Internal proxy Network Load Balancer overview

The Google Cloud internal proxy Network Load Balancer is a proxy-based load balancer powered by open source Envoy proxy software and the Andromeda network virtualization stack.

The internal proxy Network Load Balancer is a layer 4 load balancer that enables you to run and scale your TCP service traffic behind a regional internal IP address that is accessible only to clients in the same VPC network or clients connected to your VPC network. The load balancer first terminates the TCP connection between the client and the load balancer at an Envoy proxy. The proxy opens a second TCP connection to backends hosted in Google Cloud, on-premises, or other cloud environments. For more use cases, see Proxy Network Load Balancer overview.

Modes of operation

You can configure an internal proxy Network Load Balancer in the following modes:

  • Regional internal proxy Network Load Balancer. This is a regional load balancer that is implemented as a managed service based on the open source Envoy proxy. Regional mode ensures that all clients and backends are from a specified region, which helps when you need regional compliance.
  • Cross-region internal proxy Network Load Balancer. This is a multi-region load balancer that is implemented as a managed service based on the open source Envoy proxy. The cross-region mode lets you load balance traffic to backend services that are globally distributed, including traffic management that ensures traffic is directed to the closest backend. This load balancer also enables high availability. Placing backends in multiple regions helps avoid failures in a single region. If one region's backends are down, traffic can fail over to another region. Cross-region internal proxy Network Load Balancer is in Preview.

    The following table describes the important differences between regional and cross-region modes:

    Feature Regional internal proxy Network Load Balancer Cross-region internal proxy Network Load Balancer
    Virtual IP address (VIP) of the load balancer. Allocated from a subnet in a specific Google Cloud region. Allocated from a subnet in a specific Google Cloud region.

    VIP addresses from multiple regions can share the same global backend service.

    Client access Not globally accessible by default.
    You can optionally enable global access.
    Always globally accessible. Clients from any Google Cloud region can send traffic to the load balancer.
    Load balanced backends Regional backends.
    Load balancer can only send traffic to backends that are in the same region as the proxy of the load balancer.
    Global backends.
    Load balancer can send traffic to backends in any region.
    High availability and failover Automatic failover to healthy backends in the same region. Automatic failover to healthy backends in the same or different regions.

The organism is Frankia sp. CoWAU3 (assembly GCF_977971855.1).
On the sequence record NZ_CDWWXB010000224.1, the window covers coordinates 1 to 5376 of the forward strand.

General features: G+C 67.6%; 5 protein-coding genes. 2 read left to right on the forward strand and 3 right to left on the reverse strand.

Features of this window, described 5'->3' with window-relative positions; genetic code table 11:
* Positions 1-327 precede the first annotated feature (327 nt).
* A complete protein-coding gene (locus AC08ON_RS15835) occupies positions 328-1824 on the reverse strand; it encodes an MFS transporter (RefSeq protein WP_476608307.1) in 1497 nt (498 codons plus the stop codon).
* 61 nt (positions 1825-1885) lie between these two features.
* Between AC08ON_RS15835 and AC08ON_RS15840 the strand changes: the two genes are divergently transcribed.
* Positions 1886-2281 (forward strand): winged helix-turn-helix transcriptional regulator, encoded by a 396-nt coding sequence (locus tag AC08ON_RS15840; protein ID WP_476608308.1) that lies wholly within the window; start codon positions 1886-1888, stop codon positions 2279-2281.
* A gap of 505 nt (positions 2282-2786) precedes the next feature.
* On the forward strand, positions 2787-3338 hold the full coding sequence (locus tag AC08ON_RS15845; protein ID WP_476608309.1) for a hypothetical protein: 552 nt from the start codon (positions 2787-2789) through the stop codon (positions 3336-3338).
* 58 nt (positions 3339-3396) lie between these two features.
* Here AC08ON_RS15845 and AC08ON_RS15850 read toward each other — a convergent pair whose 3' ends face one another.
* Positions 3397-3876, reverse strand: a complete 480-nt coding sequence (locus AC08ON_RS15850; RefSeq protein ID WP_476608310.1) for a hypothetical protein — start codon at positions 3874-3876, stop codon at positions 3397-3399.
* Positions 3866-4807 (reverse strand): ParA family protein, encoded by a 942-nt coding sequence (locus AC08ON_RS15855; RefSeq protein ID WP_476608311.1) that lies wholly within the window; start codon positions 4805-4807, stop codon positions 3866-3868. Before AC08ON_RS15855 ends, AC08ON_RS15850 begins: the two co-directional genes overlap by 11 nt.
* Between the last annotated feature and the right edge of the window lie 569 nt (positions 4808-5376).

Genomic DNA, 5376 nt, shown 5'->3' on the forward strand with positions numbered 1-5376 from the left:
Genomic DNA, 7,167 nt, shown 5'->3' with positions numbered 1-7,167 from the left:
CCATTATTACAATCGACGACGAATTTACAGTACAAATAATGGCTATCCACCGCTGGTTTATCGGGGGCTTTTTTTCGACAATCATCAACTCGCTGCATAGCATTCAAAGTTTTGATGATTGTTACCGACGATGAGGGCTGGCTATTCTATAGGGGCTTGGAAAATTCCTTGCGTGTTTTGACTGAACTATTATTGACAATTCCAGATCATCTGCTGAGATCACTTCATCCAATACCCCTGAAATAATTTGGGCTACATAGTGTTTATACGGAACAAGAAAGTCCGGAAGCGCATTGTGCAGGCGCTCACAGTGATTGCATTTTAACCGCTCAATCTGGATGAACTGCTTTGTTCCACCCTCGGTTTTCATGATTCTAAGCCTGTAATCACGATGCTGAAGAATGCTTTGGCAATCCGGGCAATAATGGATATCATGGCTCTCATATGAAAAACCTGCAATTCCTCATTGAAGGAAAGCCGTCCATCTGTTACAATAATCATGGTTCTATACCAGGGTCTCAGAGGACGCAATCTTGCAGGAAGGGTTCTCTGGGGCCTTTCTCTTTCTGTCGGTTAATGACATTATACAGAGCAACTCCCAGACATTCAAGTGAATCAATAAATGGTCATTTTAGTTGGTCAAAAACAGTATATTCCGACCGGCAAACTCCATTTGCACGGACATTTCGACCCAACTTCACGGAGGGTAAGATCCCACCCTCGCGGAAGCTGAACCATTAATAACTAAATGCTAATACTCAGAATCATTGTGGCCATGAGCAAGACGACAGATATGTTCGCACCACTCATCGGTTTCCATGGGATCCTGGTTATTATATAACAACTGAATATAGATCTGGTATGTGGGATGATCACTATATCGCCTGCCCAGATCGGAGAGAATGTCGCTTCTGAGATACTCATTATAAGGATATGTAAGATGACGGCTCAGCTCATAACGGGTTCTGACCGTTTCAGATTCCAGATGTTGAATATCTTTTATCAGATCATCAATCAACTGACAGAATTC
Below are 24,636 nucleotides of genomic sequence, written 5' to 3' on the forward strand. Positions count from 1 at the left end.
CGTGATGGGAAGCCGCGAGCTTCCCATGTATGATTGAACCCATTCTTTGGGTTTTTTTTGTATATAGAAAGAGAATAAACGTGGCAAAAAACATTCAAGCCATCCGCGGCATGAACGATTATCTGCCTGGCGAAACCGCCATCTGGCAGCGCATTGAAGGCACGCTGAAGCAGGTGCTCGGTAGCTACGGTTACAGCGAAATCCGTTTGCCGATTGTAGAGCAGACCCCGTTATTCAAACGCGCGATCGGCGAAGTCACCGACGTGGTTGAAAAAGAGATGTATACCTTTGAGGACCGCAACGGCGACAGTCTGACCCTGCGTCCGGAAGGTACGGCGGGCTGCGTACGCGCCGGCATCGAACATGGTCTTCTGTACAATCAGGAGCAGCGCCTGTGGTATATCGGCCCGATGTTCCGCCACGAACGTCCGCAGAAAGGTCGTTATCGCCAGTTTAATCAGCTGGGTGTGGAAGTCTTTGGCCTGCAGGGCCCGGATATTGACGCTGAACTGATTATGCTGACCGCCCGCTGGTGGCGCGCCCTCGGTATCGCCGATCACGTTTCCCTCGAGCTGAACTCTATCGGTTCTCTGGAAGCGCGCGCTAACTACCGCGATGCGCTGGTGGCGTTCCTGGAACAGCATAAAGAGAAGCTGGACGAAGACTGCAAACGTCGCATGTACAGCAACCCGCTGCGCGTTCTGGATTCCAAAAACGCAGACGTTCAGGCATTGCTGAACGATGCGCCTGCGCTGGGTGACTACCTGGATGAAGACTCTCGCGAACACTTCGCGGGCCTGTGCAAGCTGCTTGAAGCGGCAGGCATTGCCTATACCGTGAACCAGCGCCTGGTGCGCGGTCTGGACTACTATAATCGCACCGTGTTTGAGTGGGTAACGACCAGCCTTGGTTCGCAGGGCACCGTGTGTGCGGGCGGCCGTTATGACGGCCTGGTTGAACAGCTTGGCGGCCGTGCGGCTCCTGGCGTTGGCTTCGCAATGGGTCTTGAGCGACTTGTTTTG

Identify the mode

Cloud console

  1. In the Google Cloud console, go to the Load balancing page.

    Go to Load balancing

  2. In the Load Balancers tab, you can see the load balancer type, protocol, and region. If the region is blank, then the load balancer is in the cross-region mode. The following table summarizes how to identify the mode of the load balancer.

    Load balancer mode Load balancer type Access type Region
    Regional internal proxy Network Load Balancer Network (Proxy) Internal Specifies a region
    Cross-region internal proxy Network Load Balancer Network (Proxy) Internal

gcloud

  1. To determine the mode of a load balancer, run the following command:

    gcloud compute forwarding-rules describe FORWARDING_RULE_NAME
    

    In the command output, check the load balancing scheme, region, and network tier. The following table summarizes how to identify the mode of the load balancer.

    Load balancer mode Load balancing scheme Forwarding rule
    Regional internal proxy Network Load Balancer INTERNAL_MANAGED Regional
    Cross-region internal proxy Network Load Balancer INTERNAL_MANAGED Global

Architecture

The following diagram shows the Google Cloud resources required for internal proxy Network Load Balancers.

Regional

This diagram shows the components of a regional internal proxy Network Load Balancer deployment in Premium Tier.

Regional internal proxy Network Load Balancer components.
Regional internal proxy Network Load Balancer components (click to enlarge).

Cross-region

This diagram shows the components of a cross-region internal proxy Network Load Balancer deployment in Premium Tier within the same VPC network. Each global forwarding rule uses a regional IP address that the clients use to connect.

Cross-region internal proxy Network Load Balancer components.
Cross-region internal proxy Network Load Balancer components (click to enlarge).

Proxy-only subnet

In the diagram above, the proxy-only subnet provides a set of IP addresses that Google uses to run Envoy proxies on your behalf. You must create a proxy-only subnet in each region of a VPC network where you use an Envoy-based internal proxy Network Load Balancer. The following table describes the differences between proxy-only subnets in the regional and cross-region modes: